The suit arose after this when the wife asked for a monthly maintenance but the husband did not want to do so.

The Orissa High Court in this case referred to the Tekait Mon Mohini Jemadai vs. Basanta Kumar Singh case. It was also said that this kind of arrangement of living separately is against the customs of Hindu Law. According to the Hindu Law, a wife is supposed to stay with his husband wherever he chooses to reside. And this is an obligation rather than a moral duty. Thus, living separately was declared as void as being against to the public policy.

Chapter 3: Pre-NuptialAgreements in Muslim marriages

In the Muslim community, marriage is declared as a civil contract. Their contract for marriage clearly states everything about their culture as well as the Islamic faith. Thus, a pre-nuptial agreement in Muslim marriages is thought to be very beneficial. It helps in protecting the spousal privilege. Muslim marriages generally have the ritual of giving/taking large sums of dowry, which is to put in the contract. To learn about the pre-nuptial agreements in Muslim marriages, we will look at the casesbelow.

Invalid Pre-nuptial agreements-

Bai Fatma v. Ali Mahomed Aiyab9

This was a very ironic case where the decision was to be taken that in lieu of future separation of a Muslim husband and wife, whether or not the wife should be provided with a specific amount of maintenance for her living. The Bombay High court at that time looked into the English Law and pronounced the judgement as invalid because of being against public policy. The irony here is that if we look into the present-day English Law, we will get to know that in the Granatino vs.Radmacher10 case pre-nuptials were made legally enforceable. It was held that in a marriage, or after the separation of one, it should be on the partners to decide how they need to manage their financial affairs and the court should respect that.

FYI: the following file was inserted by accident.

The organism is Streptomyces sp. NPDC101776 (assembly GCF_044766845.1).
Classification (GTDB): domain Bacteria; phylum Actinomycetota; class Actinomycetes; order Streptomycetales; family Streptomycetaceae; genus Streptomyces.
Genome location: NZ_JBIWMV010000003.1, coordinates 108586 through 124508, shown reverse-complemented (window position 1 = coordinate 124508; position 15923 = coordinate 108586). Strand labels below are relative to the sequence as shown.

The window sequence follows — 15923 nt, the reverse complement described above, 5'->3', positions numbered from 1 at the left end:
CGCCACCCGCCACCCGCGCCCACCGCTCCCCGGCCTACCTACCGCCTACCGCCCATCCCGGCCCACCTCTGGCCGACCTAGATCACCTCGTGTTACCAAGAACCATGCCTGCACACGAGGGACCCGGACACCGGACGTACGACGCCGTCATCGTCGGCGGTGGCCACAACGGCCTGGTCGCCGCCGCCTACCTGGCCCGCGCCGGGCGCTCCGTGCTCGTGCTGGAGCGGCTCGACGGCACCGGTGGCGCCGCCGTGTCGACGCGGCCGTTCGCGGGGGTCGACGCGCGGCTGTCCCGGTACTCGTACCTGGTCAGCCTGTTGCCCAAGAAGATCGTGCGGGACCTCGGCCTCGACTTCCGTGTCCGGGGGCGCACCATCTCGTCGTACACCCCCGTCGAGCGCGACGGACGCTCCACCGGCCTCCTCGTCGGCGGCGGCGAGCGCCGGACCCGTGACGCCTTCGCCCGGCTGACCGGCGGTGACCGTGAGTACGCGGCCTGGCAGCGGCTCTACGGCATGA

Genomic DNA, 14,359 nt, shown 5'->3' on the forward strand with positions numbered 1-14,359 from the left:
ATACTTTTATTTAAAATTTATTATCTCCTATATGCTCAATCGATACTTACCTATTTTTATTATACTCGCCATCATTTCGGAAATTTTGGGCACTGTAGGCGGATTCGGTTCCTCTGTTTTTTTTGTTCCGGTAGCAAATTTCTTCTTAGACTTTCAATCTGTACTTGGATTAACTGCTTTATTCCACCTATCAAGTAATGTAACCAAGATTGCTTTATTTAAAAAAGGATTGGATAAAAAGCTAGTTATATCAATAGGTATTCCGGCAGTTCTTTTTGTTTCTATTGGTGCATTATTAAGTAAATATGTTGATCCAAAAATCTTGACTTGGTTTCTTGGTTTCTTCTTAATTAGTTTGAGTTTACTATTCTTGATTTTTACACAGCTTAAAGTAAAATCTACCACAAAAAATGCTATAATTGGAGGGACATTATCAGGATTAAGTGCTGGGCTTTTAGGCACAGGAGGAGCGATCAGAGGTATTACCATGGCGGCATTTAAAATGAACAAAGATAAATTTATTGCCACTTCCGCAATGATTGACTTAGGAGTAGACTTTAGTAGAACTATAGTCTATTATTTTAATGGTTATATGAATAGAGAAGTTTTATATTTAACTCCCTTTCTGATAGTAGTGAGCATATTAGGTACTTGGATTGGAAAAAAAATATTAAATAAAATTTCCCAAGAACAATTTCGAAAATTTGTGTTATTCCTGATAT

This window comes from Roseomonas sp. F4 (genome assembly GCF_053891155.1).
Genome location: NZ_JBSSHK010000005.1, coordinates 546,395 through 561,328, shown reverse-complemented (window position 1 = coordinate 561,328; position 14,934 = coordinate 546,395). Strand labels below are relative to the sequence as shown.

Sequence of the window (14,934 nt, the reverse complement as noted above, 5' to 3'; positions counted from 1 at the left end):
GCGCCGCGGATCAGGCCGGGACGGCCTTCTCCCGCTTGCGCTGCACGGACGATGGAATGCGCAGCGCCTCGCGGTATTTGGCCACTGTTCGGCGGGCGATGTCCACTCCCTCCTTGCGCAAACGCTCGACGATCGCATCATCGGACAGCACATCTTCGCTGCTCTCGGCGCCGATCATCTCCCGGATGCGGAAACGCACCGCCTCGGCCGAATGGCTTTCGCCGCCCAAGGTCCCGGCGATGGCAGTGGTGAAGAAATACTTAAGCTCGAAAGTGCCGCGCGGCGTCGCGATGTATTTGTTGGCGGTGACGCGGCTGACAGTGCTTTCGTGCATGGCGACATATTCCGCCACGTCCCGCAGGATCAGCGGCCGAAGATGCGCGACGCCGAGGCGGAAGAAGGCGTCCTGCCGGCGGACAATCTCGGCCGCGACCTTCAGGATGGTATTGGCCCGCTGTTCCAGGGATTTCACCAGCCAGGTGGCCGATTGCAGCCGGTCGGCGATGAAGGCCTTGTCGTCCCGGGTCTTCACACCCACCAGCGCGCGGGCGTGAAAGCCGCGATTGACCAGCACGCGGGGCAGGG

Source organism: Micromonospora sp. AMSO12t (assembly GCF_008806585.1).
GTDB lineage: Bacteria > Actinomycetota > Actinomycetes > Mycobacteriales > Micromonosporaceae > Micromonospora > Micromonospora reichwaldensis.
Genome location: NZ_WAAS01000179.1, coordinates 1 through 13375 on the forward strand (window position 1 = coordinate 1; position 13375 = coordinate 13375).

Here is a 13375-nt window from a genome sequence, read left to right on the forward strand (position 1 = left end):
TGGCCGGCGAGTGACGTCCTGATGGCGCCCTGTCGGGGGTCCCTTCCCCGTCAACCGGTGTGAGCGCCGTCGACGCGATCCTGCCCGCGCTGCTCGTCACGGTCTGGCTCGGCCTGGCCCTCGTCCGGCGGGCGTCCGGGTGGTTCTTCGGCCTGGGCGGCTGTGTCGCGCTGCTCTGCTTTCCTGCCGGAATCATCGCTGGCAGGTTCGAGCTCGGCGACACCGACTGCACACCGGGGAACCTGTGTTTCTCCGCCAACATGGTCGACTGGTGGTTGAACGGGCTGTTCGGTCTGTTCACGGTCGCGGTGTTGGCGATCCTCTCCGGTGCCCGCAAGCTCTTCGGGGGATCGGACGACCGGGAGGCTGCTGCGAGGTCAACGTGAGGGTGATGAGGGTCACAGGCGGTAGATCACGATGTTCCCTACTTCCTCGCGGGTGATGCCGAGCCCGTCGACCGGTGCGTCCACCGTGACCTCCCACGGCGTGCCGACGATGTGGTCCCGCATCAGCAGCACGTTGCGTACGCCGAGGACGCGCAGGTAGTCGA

Ahmad Kasim Molla v. Khatun Bibi11

The facts of this case stated that there was a prenuptial agreement between a husband and a wife whose terms stated that if the husband ill-treated her wife or treated her harshly in any way, the wife would leave him and he would be bound to pay monthly maintenance.

Subsequently, the husband did ill-treat the wife and she left him. The husband sent her wife a divorce notice which wasn’t received by her.

The High Court of Calcutta held that for divorce to take effect it was not necessary that the talaknama must reach but for getting maintenance the bride must know about the divorce as the iddat period would be counted from the time that she gained knowledge about it.12

It was then seen that in the prenup there was no period till when the allowance should be made was mentioned. Thus, the court held that the husband need not pay the maintenance after the divorce. Therefore, because of unclear drafting of the pre- nuptial agreement, it was declared to be unenforceable.

Valid Pre-nuptial agreements

In most of the cases, courts ought to have an optimistic attitude towards pre-nuptial agreements in Muslim marriages. Here are some of the cases involving the same.

Saifuddin Sekh v. Soneka Bibi13